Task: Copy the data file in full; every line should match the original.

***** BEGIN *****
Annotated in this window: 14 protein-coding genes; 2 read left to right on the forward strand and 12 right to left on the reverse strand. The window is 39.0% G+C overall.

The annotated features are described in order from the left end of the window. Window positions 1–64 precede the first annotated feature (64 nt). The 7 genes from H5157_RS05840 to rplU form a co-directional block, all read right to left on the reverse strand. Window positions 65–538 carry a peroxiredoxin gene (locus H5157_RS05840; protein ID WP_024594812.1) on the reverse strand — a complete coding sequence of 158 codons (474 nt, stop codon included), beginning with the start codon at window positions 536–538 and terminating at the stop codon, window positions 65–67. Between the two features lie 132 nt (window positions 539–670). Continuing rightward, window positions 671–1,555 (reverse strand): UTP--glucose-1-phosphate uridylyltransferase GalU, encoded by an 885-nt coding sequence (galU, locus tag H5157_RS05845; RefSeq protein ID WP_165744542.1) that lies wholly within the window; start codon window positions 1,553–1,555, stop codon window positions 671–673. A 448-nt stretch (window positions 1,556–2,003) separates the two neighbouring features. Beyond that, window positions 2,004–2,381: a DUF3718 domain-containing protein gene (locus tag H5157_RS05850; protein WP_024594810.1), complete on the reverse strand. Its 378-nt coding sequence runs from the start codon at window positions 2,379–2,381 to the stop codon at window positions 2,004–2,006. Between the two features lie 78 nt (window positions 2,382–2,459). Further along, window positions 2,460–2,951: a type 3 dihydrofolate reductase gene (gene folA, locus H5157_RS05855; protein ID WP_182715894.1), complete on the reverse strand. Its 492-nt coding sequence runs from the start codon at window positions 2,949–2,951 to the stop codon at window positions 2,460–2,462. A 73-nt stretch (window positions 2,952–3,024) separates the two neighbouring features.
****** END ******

Annotated in this window: 14 protein-coding genes; 2 read left to right on the forward strand and 12 right to left on the reverse strand. The window is 39.0% G+C overall.

The annotated features are described in order from the left end of the window. Window positions 1–64 precede the first annotated feature (64 nt). The 7 genes from H5157_RS05840 to rplU form a co-directional block, all read right to left on the reverse strand. Window positions 65–538 carry a peroxiredoxin gene (locus H5157_RS05840; protein ID WP_024594812.1) on the reverse strand — a complete coding sequence of 158 codons (474 nt, stop codon included), beginning with the start codon at window positions 536–538 and terminating at the stop codon, window positions 65–67. Between the two features lie 132 nt (window positions 539–670). Continuing rightward, window positions 671–1,555 (reverse strand): UTP--glucose-1-phosphate uridylyltransferase GalU, encoded by an 885-nt coding sequence (galU, locus tag H5157_RS05845; RefSeq protein ID WP_165744542.1) that lies wholly within the window; start codon window positions 1,553–1,555, stop codon window positions 671–673. A 448-nt stretch (window positions 1,556–2,003) separates the two neighbouring features. Beyond that, window positions 2,004–2,381: a DUF3718 domain-containing protein gene (locus tag H5157_RS05850; protein WP_024594810.1), complete on the reverse strand. Its 378-nt coding sequence runs from the start codon at window positions 2,379–2,381 to the stop codon at window positions 2,004–2,006. Between the two features lie 78 nt (window positions 2,382–2,459). Further along, window positions 2,460–2,951: a type 3 dihydrofolate reductase gene (gene folA, locus H5157_RS05855; protein ID WP_182715894.1), complete on the reverse strand. Its 492-nt coding sequence runs from the start codon at window positions 2,949–2,951 to the stop codon at window positions 2,460–2,462. A 73-nt stretch (window positions 2,952–3,024) separates the two neighbouring features.